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Health ministry asked to redistribute Covid-19 vaccines to districts with high uptake

Kampala, Uganda | THE INDEPENDENT | District Health Officers want the Ministry of Health to recall some of their least demanded COVID-19 vaccines to avoid cases of expired jabs. The call was made during the two-day Health Sector Joint Review Mission that took place in Kampala.

According to DHOs from the districts of Luwero and Buikwe, some of the vaccines that were sent have a short shelf life and become unusable after four weeks, once they have been opened and reconstituted. Information by the Centers for Disease Control and Prevention (CDC), indicates that the Pfizer-BioNTech and Moderna COVID-19 vaccines both can last up to six months if they’re stored properly.

The Pfizer vaccines however require ultra-cold storage – approximately -158 degrees Fahrenheit – to last that long. Before mixing, the Pfizer vaccine may be stored in a regular freezer, between -13 degrees Fahrenheit to 5 degrees Fahrenheit, for up to two weeks. It can only be stored for five days at regular refrigeration temperatures according to CDC guidance.

But the CDC says that both the Pfizer and Moderna vaccines take a few hours to thaw and must be administered quickly once they are no longer being refrigerated. The Pfizer vaccine is only stable for six hours at room temperature while a punctured Moderna vaccine vial is viable for up to 12 hours.

It is on the basis of this that DHO’s want the health ministry to recall the vaccines and send them to places that need them the most to avoid wastage. Luwero District Health Officer Dr Innocent Nkonwa says his district has over 150,000 doses of vaccines that cannot be used by their expiry date.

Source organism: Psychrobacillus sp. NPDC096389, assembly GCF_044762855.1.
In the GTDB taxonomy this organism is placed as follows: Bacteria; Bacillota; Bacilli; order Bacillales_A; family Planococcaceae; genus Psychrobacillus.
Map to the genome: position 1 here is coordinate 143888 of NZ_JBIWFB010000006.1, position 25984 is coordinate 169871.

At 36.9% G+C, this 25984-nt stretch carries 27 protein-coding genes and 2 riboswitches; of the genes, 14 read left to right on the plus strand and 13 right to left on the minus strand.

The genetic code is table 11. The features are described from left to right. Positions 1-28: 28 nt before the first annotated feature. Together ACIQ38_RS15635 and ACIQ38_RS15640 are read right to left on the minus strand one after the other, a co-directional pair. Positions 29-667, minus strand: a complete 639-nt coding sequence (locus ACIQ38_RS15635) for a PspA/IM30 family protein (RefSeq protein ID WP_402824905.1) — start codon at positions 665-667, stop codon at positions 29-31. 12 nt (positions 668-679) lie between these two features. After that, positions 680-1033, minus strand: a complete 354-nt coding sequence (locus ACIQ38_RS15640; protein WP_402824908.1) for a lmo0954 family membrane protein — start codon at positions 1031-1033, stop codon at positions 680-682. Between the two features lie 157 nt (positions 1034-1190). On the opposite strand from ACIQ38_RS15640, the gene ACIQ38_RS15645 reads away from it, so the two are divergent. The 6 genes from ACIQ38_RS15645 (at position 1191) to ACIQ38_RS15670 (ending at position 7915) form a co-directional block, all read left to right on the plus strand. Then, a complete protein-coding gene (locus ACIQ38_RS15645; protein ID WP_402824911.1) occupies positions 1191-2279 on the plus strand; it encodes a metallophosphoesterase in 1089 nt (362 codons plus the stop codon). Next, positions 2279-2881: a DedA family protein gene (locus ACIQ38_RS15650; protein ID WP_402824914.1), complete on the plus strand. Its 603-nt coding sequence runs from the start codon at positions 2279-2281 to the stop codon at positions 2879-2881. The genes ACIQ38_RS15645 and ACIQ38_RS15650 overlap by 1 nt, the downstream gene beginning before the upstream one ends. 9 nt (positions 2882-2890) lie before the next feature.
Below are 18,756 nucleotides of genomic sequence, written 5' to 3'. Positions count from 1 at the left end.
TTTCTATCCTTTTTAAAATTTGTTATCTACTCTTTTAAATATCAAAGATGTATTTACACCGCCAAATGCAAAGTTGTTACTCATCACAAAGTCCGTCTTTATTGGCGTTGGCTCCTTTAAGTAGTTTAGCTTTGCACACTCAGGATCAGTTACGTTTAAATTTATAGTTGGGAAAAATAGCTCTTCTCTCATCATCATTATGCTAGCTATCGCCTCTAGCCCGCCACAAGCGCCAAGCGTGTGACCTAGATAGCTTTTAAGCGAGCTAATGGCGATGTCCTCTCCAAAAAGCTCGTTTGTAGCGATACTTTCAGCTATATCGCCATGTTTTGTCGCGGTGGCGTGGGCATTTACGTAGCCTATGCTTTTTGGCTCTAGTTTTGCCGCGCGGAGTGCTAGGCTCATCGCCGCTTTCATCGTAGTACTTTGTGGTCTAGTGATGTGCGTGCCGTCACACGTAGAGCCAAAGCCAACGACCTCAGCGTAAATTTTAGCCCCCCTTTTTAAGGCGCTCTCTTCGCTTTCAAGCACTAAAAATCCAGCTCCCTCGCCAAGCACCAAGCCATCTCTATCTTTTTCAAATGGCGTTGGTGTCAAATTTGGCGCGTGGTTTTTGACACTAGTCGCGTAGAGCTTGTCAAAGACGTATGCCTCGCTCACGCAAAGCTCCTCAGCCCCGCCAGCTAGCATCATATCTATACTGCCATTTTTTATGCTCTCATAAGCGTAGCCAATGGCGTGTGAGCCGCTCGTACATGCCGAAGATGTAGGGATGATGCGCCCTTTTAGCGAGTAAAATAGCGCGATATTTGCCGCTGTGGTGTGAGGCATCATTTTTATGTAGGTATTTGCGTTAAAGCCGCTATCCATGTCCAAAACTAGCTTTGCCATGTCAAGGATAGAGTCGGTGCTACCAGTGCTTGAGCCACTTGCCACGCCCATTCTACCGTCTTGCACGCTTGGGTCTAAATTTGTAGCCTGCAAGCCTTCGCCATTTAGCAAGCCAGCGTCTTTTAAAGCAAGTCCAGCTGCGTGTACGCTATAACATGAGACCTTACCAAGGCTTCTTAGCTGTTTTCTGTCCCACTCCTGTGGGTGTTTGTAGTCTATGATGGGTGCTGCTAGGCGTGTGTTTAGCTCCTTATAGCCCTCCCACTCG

But Dr Henry Mwebesa, the director-general of health services rejected the call for redistribution. He argues that the districts are on average given 30,000 doses of vaccines which are too few to be redistributed. He says instead of complaining, DHOs should organise campaigns to increase the uptake of COVID-19 vaccines.

Dr Annet Kisakye, the immunization focal person at the World Health Organisation office in Kampala intimated that the expiry of donated vaccines might affect future donations. The majority of Uganda’s vaccines have been donated by international partners through bilateral agreements and COVAX, a worldwide initiative aimed at equitable access to COVID-19 vaccines.

“Vaccines coming in from donors are dependent on consumption. The more you consume, the more you are likely to get,” she said.

To date, Uganda has received over 10 million doses of vaccines but records from the health ministry show that only 4.8 million doses have been administered.

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